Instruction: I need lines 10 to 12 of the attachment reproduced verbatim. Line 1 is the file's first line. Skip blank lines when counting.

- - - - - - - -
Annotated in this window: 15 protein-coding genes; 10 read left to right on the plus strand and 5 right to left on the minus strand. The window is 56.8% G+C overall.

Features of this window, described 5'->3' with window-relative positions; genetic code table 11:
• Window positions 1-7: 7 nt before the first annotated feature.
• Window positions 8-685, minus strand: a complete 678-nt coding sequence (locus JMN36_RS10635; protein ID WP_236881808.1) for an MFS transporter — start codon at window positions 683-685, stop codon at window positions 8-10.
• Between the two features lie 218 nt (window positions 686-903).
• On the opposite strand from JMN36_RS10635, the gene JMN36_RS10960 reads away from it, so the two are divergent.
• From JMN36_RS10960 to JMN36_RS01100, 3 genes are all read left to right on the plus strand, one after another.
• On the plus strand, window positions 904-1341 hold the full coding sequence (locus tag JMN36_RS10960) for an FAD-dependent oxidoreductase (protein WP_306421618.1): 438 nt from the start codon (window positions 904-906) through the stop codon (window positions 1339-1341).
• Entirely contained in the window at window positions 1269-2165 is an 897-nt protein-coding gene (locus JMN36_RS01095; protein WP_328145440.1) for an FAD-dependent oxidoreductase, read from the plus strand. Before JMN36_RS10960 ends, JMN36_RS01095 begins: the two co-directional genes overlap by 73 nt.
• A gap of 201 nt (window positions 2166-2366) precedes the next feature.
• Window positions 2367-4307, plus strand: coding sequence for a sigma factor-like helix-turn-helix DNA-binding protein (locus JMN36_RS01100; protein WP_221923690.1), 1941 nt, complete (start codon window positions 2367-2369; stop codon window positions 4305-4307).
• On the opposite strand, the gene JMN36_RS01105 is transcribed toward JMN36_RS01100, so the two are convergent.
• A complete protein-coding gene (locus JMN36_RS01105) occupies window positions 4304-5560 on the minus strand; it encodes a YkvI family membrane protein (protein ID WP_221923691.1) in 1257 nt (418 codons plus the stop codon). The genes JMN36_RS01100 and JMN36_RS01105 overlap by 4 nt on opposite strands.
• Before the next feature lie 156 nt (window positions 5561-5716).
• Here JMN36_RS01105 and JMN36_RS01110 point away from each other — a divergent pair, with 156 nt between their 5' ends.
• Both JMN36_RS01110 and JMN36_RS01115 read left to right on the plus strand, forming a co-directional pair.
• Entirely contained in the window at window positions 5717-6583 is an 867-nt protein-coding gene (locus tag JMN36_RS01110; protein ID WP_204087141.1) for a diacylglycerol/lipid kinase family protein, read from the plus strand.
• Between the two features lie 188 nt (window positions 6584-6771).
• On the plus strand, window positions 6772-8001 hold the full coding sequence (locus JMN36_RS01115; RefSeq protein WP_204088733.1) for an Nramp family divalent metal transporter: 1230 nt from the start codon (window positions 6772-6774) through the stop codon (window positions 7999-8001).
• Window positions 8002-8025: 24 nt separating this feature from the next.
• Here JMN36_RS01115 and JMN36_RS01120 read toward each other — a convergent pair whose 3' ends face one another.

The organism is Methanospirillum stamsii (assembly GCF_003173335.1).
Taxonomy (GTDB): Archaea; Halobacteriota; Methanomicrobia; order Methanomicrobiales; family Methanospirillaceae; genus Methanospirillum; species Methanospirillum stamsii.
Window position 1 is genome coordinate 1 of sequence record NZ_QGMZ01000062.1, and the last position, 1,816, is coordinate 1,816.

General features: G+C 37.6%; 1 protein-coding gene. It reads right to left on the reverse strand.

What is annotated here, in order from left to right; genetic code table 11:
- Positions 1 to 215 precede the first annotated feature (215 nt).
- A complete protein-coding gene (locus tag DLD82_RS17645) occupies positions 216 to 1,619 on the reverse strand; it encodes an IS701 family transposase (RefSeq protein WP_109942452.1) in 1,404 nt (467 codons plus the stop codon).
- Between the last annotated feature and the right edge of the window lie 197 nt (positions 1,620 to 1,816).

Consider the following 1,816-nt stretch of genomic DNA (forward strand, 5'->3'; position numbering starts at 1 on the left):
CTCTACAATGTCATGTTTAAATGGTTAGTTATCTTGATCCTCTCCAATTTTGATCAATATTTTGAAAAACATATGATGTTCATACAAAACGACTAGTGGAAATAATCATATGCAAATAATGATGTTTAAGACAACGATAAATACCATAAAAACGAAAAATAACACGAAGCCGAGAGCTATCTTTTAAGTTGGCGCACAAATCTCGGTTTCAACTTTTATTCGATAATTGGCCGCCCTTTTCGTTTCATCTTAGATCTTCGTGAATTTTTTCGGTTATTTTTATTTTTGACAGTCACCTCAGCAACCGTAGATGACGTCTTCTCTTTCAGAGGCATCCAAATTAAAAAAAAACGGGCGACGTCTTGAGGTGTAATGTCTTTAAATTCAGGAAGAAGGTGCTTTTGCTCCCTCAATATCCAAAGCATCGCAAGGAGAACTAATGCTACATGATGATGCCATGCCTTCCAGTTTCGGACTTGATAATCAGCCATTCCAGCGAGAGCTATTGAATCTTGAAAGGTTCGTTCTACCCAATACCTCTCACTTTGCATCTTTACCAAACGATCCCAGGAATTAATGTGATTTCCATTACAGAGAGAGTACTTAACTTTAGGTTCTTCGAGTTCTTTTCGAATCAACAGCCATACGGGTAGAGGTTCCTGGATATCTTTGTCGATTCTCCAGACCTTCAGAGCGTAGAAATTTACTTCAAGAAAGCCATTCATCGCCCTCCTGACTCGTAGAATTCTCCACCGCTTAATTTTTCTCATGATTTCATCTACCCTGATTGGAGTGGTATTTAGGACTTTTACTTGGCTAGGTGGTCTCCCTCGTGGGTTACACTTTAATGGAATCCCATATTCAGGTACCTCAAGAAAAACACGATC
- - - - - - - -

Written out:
• A gap of 201 nt (window positions 2166-2366) precedes the next feature.
• Window positions 2367-4307, plus strand: coding sequence for a sigma factor-like helix-turn-helix DNA-binding protein (locus JMN36_RS01100; protein WP_221923690.1), 1941 nt, complete (start codon window positions 2367-2369; stop codon window positions 4305-4307).
• On the opposite strand, the gene JMN36_RS01105 is transcribed toward JMN36_RS01100, so the two are convergent.